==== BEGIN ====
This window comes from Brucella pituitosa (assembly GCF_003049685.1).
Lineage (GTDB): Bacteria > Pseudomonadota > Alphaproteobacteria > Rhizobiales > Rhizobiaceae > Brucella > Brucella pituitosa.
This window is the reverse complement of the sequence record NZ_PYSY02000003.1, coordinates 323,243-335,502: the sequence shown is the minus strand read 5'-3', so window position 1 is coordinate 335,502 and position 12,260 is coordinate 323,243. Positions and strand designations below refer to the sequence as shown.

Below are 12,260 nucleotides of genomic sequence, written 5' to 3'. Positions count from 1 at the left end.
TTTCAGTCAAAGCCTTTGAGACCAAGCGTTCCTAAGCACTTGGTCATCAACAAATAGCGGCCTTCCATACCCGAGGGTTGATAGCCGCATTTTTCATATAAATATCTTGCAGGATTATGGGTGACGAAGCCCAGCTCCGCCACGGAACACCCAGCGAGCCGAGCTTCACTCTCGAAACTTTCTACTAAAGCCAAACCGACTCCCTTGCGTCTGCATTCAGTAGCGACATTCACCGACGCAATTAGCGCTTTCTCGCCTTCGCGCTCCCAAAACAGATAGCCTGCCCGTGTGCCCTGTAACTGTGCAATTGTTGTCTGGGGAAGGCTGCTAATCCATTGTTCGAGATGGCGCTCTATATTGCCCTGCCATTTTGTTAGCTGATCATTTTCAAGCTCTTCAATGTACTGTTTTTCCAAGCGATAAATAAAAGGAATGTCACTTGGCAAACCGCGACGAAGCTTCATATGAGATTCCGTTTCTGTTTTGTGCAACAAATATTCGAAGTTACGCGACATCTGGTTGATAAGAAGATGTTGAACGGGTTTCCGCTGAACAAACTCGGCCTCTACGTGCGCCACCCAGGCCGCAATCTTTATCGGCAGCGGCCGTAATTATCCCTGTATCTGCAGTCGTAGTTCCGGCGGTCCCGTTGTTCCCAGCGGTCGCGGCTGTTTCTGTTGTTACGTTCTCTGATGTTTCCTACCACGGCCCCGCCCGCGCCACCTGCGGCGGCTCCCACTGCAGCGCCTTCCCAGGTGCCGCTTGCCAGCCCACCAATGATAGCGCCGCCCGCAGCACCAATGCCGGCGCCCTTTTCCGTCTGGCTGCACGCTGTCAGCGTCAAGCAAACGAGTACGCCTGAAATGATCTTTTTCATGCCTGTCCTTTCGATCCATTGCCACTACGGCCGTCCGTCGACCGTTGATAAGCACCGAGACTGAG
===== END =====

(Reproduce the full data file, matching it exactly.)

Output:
This window comes from Brucella pituitosa (assembly GCF_003049685.1).
Lineage (GTDB): Bacteria > Pseudomonadota > Alphaproteobacteria > Rhizobiales > Rhizobiaceae > Brucella > Brucella pituitosa.
This window is the reverse complement of the sequence record NZ_PYSY02000003.1, coordinates 323,243-335,502: the sequence shown is the minus strand read 5'-3', so window position 1 is coordinate 335,502 and position 12,260 is coordinate 323,243. Positions and strand designations below refer to the sequence as shown.

Below are 12,260 nucleotides of genomic sequence, written 5' to 3'. Positions count from 1 at the left end.
TTTCAGTCAAAGCCTTTGAGACCAAGCGTTCCTAAGCACTTGGTCATCAACAAATAGCGGCCTTCCATACCCGAGGGTTGATAGCCGCATTTTTCATATAAATATCTTGCAGGATTATGGGTGACGAAGCCCAGCTCCGCCACGGAACACCCAGCGAGCCGAGCTTCACTCTCGAAACTTTCTACTAAAGCCAAACCGACTCCCTTGCGTCTGCATTCAGTAGCGACATTCACCGACGCAATTAGCGCTTTCTCGCCTTCGCGCTCCCAAAACAGATAGCCTGCCCGTGTGCCCTGTAACTGTGCAATTGTTGTCTGGGGAAGGCTGCTAATCCATTGTTCGAGATGGCGCTCTATATTGCCCTGCCATTTTGTTAGCTGATCATTTTCAAGCTCTTCAATGTACTGTTTTTCCAAGCGATAAATAAAAGGAATGTCACTTGGCAAACCGCGACGAAGCTTCATATGAGATTCCGTTTCTGTTTTGTGCAACAAATATTCGAAGTTACGCGACATCTGGTTGATAAGAAGATGTTGAACGGGTTTCCGCTGAACAAACTCGGCCTCTACGTGCGCCACCCAGGCCGCAATCTTTATCGGCAGCGGCCGTAATTATCCCTGTATCTGCAGTCGTAGTTCCGGCGGTCCCGTTGTTCCCAGCGGTCGCGGCTGTTTCTGTTGTTACGTTCTCTGATGTTTCCTACCACGGCCCCGCCCGCGCCACCTGCGGCGGCTCCCACTGCAGCGCCTTCCCAGGTGCCGCTTGCCAGCCCACCAATGATAGCGCCGCCCGCAGCACCAATGCCGGCGCCCTTTTCCGTCTGGCTGCACGCTGTCAGCGTCAAGCAAACGAGTACGCCTGAAATGATCTTTTTCATGCCTGTCCTTTCGATCCATTGCCACTACGGCCGTCCGTCGACCGTTGATAAGCACCGAGACTGAG